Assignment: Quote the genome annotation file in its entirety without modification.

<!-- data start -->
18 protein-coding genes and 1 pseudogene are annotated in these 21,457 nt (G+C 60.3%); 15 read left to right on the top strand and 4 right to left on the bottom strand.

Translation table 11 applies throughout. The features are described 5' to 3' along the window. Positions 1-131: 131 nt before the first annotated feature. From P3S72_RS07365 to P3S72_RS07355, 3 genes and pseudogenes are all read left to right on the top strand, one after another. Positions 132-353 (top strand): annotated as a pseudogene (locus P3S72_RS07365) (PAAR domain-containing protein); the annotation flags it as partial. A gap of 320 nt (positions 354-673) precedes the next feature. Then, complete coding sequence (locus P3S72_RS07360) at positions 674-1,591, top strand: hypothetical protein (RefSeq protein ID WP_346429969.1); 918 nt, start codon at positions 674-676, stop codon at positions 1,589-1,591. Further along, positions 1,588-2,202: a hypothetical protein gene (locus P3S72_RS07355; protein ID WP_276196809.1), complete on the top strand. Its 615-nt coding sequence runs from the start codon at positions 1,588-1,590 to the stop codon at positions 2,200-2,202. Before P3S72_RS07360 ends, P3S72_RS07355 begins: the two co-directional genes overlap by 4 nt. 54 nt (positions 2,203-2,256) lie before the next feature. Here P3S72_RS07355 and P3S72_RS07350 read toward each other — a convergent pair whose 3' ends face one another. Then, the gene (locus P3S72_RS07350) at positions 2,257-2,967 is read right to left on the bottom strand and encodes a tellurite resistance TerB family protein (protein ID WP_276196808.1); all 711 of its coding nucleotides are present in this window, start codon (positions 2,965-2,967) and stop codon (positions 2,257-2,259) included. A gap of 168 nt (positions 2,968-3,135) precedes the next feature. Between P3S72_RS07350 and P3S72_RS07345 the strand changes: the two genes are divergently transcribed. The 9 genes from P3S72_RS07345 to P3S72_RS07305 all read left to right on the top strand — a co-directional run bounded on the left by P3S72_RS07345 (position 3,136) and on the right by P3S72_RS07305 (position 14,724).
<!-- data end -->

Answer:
18 protein-coding genes and 1 pseudogene are annotated in these 21,457 nt (G+C 60.3%); 15 read left to right on the top strand and 4 right to left on the bottom strand.

Translation table 11 applies throughout. The features are described 5' to 3' along the window. Positions 1-131: 131 nt before the first annotated feature. From P3S72_RS07365 to P3S72_RS07355, 3 genes and pseudogenes are all read left to right on the top strand, one after another. Positions 132-353 (top strand): annotated as a pseudogene (locus P3S72_RS07365) (PAAR domain-containing protein); the annotation flags it as partial. A gap of 320 nt (positions 354-673) precedes the next feature. Then, complete coding sequence (locus P3S72_RS07360) at positions 674-1,591, top strand: hypothetical protein (RefSeq protein ID WP_346429969.1); 918 nt, start codon at positions 674-676, stop codon at positions 1,589-1,591. Further along, positions 1,588-2,202: a hypothetical protein gene (locus P3S72_RS07355; protein ID WP_276196809.1), complete on the top strand. Its 615-nt coding sequence runs from the start codon at positions 1,588-1,590 to the stop codon at positions 2,200-2,202. Before P3S72_RS07360 ends, P3S72_RS07355 begins: the two co-directional genes overlap by 4 nt. 54 nt (positions 2,203-2,256) lie before the next feature. Here P3S72_RS07355 and P3S72_RS07350 read toward each other — a convergent pair whose 3' ends face one another. Then, the gene (locus P3S72_RS07350) at positions 2,257-2,967 is read right to left on the bottom strand and encodes a tellurite resistance TerB family protein (protein ID WP_276196808.1); all 711 of its coding nucleotides are present in this window, start codon (positions 2,965-2,967) and stop codon (positions 2,257-2,259) included. A gap of 168 nt (positions 2,968-3,135) precedes the next feature. Between P3S72_RS07350 and P3S72_RS07345 the strand changes: the two genes are divergently transcribed. The 9 genes from P3S72_RS07345 to P3S72_RS07305 all read left to right on the top strand — a co-directional run bounded on the left by P3S72_RS07345 (position 3,136) and on the right by P3S72_RS07305 (position 14,724).